通过典型区域采样调查,系统探讨了山东寿光市设施菜地中砷的含量及其形态特征.结果表明:设施菜地表层(0~20 cm)和亚表层(20~40 cm)土壤中总砷含量分别为8.27、7.93 mg.kg-1,是对照土壤的1.19和1.23倍,易溶性砷(AE-As)含量分别为0.13、0.06 mg.kg-1,是对照土壤的1.63和3.00倍;土壤中的砷主要以残渣态砷(O-As)存在,其含量占总砷的63.0%以上,其他形态砷含量依次为铁型砷(Fe-As)>钙型砷(Ca-As)>铝型砷(Al-As)>AE-As;随着种植年限的延长,土壤中AE-As含量显著增加,Al-As含量也有不同程度提高,种植15 a设施菜地表层和亚表层土壤中的AE-As含量分别比对照提高了75.0%和150.0%,Al-As含量分别提高了51.6%和190.4%,而Fe-As和Ca-As含量则均有不同程度的下降.%A sampling survey was conducted in the typical areas in Shouguang County of Shandong Province to study the characteristics of arsenic (As) concentration and speciation in greenhouse vegetable soil. The total As concentration in the surface (0-20 cm) and subsurface (20-40 cm)soil was averagely 8. 27 and 7.93 mg· kg-1, being 19% and 23% higher than that of the control (open field soil), and the soluble As (AE-As) concentration was 0. 13 and 0. 06 mg · kg-1, 63%and 200% higher than that of the control, respectively. The ratio of residual As (O-As) to total arsenic reached more than 63.0%, and the concentrations of different As speciation decreased in the order of O-As > iron-bound As (Fe-As) > calcium bound As (Ca-As) > aluminum bound As (AlAs) > AE-As. With the increasing planting years, the AE-As concentration enhanced significantly,and the Al-As concentration also increased to some degree. After 15 years planting, the AE-As concentration in surface and subsurface soil increased by 75.0% and 150. 0%, and Al-As concentration increased by 51.6% and 190. 4%, respectively, while the concentrations of Fe-As and Ca-As all decreased to some degree.

  16. The Dynamic Greenhouse Challenge

    Science.gov (United States)

    Roman, Harry T.

    2010-01-01

    Greenhouses are marvelous devices, allowing one to enjoy the flower spectacle of summer all year round. At night, greenhouses use supplemental heat to keep the fragile plants warm. Over the last 30 years, greenhouse technology has undergone many changes, with the structures being automated and monitored and low-cost plastic structures emerging as…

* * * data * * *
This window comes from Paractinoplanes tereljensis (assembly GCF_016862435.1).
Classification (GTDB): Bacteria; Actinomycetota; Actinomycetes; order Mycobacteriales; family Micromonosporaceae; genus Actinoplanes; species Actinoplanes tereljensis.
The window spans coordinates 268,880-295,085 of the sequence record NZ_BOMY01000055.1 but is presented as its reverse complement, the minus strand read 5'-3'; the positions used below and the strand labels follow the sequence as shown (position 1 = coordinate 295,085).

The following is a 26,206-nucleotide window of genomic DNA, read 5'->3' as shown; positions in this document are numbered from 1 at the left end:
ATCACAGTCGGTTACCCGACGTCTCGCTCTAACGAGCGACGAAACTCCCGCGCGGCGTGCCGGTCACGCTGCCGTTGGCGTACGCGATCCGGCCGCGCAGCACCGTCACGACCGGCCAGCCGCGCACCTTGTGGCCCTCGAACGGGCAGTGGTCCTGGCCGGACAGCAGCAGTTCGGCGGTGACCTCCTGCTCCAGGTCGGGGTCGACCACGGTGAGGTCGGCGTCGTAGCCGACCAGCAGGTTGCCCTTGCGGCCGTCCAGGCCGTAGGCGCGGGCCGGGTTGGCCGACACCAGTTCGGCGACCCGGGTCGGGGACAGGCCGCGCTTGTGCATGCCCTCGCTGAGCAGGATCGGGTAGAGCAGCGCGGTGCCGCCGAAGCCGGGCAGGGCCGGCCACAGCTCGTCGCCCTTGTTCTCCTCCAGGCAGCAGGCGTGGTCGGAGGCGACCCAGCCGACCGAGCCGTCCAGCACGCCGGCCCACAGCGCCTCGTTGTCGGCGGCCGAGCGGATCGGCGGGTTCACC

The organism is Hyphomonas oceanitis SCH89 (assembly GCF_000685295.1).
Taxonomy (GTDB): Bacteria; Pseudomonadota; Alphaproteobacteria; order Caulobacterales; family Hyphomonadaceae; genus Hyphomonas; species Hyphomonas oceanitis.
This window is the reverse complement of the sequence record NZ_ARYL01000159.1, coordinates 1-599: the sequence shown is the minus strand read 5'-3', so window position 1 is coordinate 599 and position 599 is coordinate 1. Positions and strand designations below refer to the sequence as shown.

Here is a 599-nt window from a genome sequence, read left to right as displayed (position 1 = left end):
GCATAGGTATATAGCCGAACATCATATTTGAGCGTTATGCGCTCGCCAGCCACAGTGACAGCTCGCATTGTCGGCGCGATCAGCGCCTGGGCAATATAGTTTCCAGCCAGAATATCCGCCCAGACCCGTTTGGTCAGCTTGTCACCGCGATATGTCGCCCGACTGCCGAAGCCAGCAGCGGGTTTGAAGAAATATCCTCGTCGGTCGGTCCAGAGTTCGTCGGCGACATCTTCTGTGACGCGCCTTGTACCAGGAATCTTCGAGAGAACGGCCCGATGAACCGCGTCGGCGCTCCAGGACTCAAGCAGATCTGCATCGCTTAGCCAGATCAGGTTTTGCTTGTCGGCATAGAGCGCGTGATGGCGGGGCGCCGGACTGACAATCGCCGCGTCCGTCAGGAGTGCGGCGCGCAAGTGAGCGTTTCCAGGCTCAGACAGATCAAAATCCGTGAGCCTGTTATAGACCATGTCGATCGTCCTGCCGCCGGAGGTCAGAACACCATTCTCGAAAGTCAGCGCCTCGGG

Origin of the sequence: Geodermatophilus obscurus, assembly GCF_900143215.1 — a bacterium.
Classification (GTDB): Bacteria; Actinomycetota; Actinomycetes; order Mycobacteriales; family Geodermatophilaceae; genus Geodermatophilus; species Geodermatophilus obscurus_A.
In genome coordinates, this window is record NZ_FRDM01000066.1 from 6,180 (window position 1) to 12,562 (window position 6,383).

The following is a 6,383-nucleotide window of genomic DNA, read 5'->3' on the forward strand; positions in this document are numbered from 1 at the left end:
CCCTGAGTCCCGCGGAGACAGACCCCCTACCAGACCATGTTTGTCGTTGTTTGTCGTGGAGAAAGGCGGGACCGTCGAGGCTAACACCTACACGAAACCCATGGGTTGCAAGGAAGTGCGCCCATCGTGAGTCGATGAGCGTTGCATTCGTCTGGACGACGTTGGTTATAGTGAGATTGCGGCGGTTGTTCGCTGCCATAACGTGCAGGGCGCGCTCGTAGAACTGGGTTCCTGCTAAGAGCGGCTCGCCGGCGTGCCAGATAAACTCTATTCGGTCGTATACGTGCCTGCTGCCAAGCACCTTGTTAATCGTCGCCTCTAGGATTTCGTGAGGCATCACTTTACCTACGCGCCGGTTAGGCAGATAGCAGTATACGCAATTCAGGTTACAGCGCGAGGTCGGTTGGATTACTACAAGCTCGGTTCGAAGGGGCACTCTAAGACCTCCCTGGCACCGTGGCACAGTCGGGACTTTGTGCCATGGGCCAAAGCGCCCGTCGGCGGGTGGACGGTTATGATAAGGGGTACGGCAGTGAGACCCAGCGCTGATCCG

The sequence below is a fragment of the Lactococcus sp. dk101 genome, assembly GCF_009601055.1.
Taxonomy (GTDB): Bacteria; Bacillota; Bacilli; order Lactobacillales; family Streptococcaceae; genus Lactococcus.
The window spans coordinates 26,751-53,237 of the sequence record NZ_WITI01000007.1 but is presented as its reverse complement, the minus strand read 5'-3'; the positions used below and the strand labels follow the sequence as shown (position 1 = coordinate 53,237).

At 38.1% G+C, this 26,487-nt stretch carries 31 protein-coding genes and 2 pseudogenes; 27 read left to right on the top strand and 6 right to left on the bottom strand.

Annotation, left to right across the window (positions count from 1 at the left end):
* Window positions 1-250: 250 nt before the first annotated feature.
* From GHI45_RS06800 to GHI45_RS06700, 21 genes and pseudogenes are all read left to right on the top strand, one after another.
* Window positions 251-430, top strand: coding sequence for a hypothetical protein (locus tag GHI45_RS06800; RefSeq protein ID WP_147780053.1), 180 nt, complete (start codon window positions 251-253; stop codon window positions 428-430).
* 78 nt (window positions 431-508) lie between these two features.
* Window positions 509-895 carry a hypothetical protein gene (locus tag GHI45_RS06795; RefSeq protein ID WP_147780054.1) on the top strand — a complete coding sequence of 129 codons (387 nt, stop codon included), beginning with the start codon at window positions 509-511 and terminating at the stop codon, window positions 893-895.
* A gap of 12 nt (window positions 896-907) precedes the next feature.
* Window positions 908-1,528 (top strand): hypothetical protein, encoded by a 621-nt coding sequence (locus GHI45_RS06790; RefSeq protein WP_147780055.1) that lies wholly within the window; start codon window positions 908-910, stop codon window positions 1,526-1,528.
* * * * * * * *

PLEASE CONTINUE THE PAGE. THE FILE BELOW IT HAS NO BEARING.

17. Aloanticorpo anti-Diego (a em gestante Anti-Diego (a alloantibody in pregnant

    Directory of Open Access Journals (Sweden)

    Célia R. G. Silva

    2004-12-01

    Full Text Available O sistema de grupo sangüíneo Diego é composto principalmente por dois antígenos Diegoª (Diª e Diego b (Di b. A prevalência de Diª na população caucasóide é rara com uma freqüência de aproximadamente de 0,02%, podendo gerar anticorpos que são clinicamente significantes em medicina transfusional e neonatal. O presente estudo relata anti-Diª em gestante caucasóide detectado nos exames realizados no pré-parto por meio do teste indireto de antigamaglobulina humana. Na amostra de sangue de cordão foi realizado o teste de antigamaglobulina direto e o resultado foi negativo, o fenótipo do recém-nascido revelou Di (a - b +; portanto, a criança não desenvolveu doença hemolítica perinatal. O estudo fenotípico realizado em toda a família revelou que a sensibilização materna provavelmente ocorreu na segunda gestação gemelar onde as duas crianças demonstraram a presença de antígeno Diª adquirido por herança paterna.The Diego blood group system is composed of two principal antigens Diegoª (Diª and Diego b (Di b. In the Caucasian population the prevalence of Diª is rare with a frequency of about 0.02% and can lead to the production of antibodies that are important in newborn babies and in transfusional medicine. The present study reports on anti-Diª antibodies in a Caucasian pregnant woman, detected by indirect anti-globulin testing shortly before delivery. The direct anti-globulin test of the newborn's blood cord was negative because its phenotype was Di (a- b+. So the newborn did not develop any hemolytic diseases. A phenotyping study of the whole family was performed which revealed that probably the mother became sensitive during her second pregnancy of twins where the two children presented with the Diª antigen phenotype inherited from the father.

  18. Implosion Source Development and Diego Garcia Reflections

    Energy Technology Data Exchange (ETDEWEB)

    Harben, P E; Boro, C

    2001-06-01